Is there a way to save recorded programs from Scientific Atlanta Explorer 8240 HDC DVR receiver to a USB drive or external hard drive so we can save movies we've recorded and use the DVR memory for new recordings?
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All of our DVR boxes have the USB & Ethernet disabled as a factory default. It was explained to me that the main reason for this has to do with rules and guidelines about responsibilities when it comes to the potential of video piracy. So, in short, there is no ability for you to transfer your recordings from the DVR box to another device.
I did see in the manual that there is a SATA port to add a SATA drive. I'm guessing that's primarily for additional memory space. Is that available or has that been disconnected as well. If that's available, where can I find approved SATA drives?
Upon researching and discussing the option of using an eSATA drive, the information that I found was basically saying that it is not officially supported, possibly disabled, though if not disabled it would only work on an MDN STB. Looking through the equipment in our database, it means that there may be four boxes it could possibly work on (listed below), all others may work in part (meaning certain features may not work, like fast forward or rewind), or it won't save to the eSATA drive at all.
Scientific Atlanta Model 8000
Scientific Atlanta Model 8300
Scientific Atlanta Model 8300HD
Some things to keep in mind about how eSATA works with a DVR. The eSATA drive formats and pairs itself with the DVR receiver it is connected to. This means that all of the recordings stored on the eSATA drive can only be viewed with the DVR it is paired with. Because the content on the eSATA drive is paired with the DVR receiver it's connected to, the subscriber will have to reformat the external drive if they want to connect it to a different DVR receiver. This means that the recordings made with the original DVR receiver will be lost.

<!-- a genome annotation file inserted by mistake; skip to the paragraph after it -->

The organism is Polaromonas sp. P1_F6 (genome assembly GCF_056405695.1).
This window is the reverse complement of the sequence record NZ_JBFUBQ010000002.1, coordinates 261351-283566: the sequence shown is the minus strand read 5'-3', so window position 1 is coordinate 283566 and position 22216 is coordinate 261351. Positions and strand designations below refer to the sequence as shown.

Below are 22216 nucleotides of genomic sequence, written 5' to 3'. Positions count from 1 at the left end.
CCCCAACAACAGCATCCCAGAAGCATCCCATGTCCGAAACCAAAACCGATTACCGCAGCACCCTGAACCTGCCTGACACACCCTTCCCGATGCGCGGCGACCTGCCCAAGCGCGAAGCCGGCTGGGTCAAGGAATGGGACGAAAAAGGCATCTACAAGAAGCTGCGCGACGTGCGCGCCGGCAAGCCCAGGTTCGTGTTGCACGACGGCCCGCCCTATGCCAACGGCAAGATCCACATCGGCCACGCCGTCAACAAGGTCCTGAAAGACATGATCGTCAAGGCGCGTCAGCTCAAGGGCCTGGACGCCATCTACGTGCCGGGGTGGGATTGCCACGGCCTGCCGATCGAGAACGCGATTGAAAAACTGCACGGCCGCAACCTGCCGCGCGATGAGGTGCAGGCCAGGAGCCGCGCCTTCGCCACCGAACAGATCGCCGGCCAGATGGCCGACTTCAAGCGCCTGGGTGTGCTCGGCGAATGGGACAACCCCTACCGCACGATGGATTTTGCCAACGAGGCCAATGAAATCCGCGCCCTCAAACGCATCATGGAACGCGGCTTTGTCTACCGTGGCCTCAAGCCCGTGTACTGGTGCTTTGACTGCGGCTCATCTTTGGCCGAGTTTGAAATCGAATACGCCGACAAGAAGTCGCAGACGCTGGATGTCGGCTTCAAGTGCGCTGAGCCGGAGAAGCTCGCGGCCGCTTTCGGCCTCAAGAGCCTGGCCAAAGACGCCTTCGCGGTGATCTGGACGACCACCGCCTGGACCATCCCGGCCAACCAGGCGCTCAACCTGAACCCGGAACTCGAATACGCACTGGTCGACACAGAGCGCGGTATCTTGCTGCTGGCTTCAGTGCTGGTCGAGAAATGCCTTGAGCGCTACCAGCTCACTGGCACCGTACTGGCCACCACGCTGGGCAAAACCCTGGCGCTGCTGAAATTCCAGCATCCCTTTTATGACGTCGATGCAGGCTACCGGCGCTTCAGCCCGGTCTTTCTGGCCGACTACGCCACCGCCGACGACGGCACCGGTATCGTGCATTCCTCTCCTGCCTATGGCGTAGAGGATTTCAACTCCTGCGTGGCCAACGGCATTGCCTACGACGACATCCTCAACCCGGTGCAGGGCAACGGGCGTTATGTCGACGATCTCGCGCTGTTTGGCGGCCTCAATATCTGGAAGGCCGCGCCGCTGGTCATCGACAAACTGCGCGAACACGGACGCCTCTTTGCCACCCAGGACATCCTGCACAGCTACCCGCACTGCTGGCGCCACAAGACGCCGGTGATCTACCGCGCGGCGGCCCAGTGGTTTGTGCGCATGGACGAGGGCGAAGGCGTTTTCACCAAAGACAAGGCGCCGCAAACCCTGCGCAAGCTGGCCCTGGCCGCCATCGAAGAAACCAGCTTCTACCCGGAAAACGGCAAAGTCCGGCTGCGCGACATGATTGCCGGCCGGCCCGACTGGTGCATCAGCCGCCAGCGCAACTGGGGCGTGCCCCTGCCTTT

And finally, the list of disclaimers I found to go along with this information:
Time Warner Cable (TWC) does not offer external drives at this time. You may purchase SATA drives at electronics retail stores, but TWC will not support or install them. If you have purchased one and are having problems, you should be directed to contact the manufacturer for support.
Storage space on SATA drives vary depending on manufacturer and model number. A SATA drive with 160 GB of storage space would enable you to store up to 100 hours of standard definition TV, or up to 20 hours of HD programming external to the DVR itself. In the event the setop box is full, you can move some recordings to the SATA drive rather than erasing or recording the stored information onto a VCR tape or DVD burner. DVRs will not allow data to be recorded on or moved to the SATA drive until the DVR itself is full. This is not user configurable.
I have not tested any of the above information, so I am unable to confirm or deny any of the information placed within my reply about this information, but I thought it might be valuable to have. Coming from a purely tech nerd standpoint, I would say, if you have nothing to lose, there is no harm in trying it, the worse thing that happens is it doesn't work.
This is not a true statement. Dish Network allows you to save all your recorded shows to an external hard drive, the catch is it can only be used for that. Once you unhook it from the box and hook it to your computer it wipes the content. However, it was nice having an additional 1TB of space for recorded shows.
You CAN save HD DVR recorded shows to USB on your computer. You must use a video capture adaptor (Haupauge makes a nice one) and connect it via component video cable to the component video output of your cable box (HD DVR). It saves the video in several selectable formats, MP4 and M2TS are the best to use. You can then edit the saved video with several different video editing software programs, I like NERO 12 myself. You can save your captured video to a large hard drive or burn to Blu-ray disks. The HD DVR is not required for play back and the edited saved files can play on any computer or Blu-ray player. This solution requires several hundred $$ investment, a fast computer and some technical ability. It essentially duplicates what we did a few years ago with our analog VHS VCRs.